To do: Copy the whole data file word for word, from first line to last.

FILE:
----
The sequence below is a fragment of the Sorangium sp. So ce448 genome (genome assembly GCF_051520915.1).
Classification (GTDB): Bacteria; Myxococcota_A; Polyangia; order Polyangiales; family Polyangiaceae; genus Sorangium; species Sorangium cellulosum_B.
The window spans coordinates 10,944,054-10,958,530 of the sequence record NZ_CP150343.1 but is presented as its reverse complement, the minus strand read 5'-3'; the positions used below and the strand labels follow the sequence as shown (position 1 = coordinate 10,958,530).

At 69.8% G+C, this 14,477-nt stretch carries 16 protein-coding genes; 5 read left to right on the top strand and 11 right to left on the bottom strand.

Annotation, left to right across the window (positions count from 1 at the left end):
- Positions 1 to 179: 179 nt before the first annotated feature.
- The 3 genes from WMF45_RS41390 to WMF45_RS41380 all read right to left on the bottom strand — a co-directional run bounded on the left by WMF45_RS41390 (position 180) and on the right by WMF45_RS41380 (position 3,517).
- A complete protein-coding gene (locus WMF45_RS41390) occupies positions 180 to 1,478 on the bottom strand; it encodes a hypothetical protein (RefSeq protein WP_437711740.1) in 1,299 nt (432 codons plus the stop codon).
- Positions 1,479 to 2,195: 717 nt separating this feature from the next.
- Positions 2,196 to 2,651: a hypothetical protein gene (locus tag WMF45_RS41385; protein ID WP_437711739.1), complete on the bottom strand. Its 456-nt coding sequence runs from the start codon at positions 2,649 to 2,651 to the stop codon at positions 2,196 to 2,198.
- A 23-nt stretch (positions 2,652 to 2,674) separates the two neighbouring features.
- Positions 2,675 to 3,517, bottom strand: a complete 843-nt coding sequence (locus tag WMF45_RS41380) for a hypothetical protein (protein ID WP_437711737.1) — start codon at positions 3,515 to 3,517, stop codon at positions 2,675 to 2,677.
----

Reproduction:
The sequence below is a fragment of the Sorangium sp. So ce448 genome (genome assembly GCF_051520915.1).
Classification (GTDB): Bacteria; Myxococcota_A; Polyangia; order Polyangiales; family Polyangiaceae; genus Sorangium; species Sorangium cellulosum_B.
The window spans coordinates 10,944,054-10,958,530 of the sequence record NZ_CP150343.1 but is presented as its reverse complement, the minus strand read 5'-3'; the positions used below and the strand labels follow the sequence as shown (position 1 = coordinate 10,958,530).

At 69.8% G+C, this 14,477-nt stretch carries 16 protein-coding genes; 5 read left to right on the top strand and 11 right to left on the bottom strand.

Annotation, left to right across the window (positions count from 1 at the left end):
- Positions 1 to 179: 179 nt before the first annotated feature.
- The 3 genes from WMF45_RS41390 to WMF45_RS41380 all read right to left on the bottom strand — a co-directional run bounded on the left by WMF45_RS41390 (position 180) and on the right by WMF45_RS41380 (position 3,517).
- A complete protein-coding gene (locus WMF45_RS41390) occupies positions 180 to 1,478 on the bottom strand; it encodes a hypothetical protein (RefSeq protein WP_437711740.1) in 1,299 nt (432 codons plus the stop codon).
- Positions 1,479 to 2,195: 717 nt separating this feature from the next.
- Positions 2,196 to 2,651: a hypothetical protein gene (locus tag WMF45_RS41385; protein ID WP_437711739.1), complete on the bottom strand. Its 456-nt coding sequence runs from the start codon at positions 2,649 to 2,651 to the stop codon at positions 2,196 to 2,198.
- A 23-nt stretch (positions 2,652 to 2,674) separates the two neighbouring features.
- Positions 2,675 to 3,517, bottom strand: a complete 843-nt coding sequence (locus tag WMF45_RS41380) for a hypothetical protein (protein ID WP_437711737.1) — start codon at positions 3,515 to 3,517, stop codon at positions 2,675 to 2,677.